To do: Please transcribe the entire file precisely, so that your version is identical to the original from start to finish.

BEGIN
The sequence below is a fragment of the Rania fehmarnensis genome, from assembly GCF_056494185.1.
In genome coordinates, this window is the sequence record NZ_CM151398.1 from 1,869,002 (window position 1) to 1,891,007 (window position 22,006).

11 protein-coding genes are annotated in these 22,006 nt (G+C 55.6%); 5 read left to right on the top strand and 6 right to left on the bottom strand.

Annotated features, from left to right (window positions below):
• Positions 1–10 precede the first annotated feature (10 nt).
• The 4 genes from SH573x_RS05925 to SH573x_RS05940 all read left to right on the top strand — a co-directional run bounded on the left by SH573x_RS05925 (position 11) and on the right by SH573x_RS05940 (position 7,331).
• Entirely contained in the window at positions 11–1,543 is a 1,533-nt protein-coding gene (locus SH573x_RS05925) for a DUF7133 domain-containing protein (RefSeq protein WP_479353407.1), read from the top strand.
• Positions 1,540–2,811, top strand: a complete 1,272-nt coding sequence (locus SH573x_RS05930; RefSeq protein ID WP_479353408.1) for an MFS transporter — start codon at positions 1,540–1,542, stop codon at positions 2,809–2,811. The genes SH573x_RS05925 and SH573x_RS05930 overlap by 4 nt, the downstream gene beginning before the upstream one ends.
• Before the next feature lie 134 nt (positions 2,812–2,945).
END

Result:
The sequence below is a fragment of the Rania fehmarnensis genome, from assembly GCF_056494185.1.
In genome coordinates, this window is the sequence record NZ_CM151398.1 from 1,869,002 (window position 1) to 1,891,007 (window position 22,006).

11 protein-coding genes are annotated in these 22,006 nt (G+C 55.6%); 5 read left to right on the top strand and 6 right to left on the bottom strand.

Annotated features, from left to right (window positions below):
• Positions 1–10 precede the first annotated feature (10 nt).
• The 4 genes from SH573x_RS05925 to SH573x_RS05940 all read left to right on the top strand — a co-directional run bounded on the left by SH573x_RS05925 (position 11) and on the right by SH573x_RS05940 (position 7,331).
• Entirely contained in the window at positions 11–1,543 is a 1,533-nt protein-coding gene (locus SH573x_RS05925) for a DUF7133 domain-containing protein (RefSeq protein WP_479353407.1), read from the top strand.
• Positions 1,540–2,811, top strand: a complete 1,272-nt coding sequence (locus SH573x_RS05930; RefSeq protein ID WP_479353408.1) for an MFS transporter — start codon at positions 1,540–1,542, stop codon at positions 2,809–2,811. The genes SH573x_RS05925 and SH573x_RS05930 overlap by 4 nt, the downstream gene beginning before the upstream one ends.
• Before the next feature lie 134 nt (positions 2,812–2,945).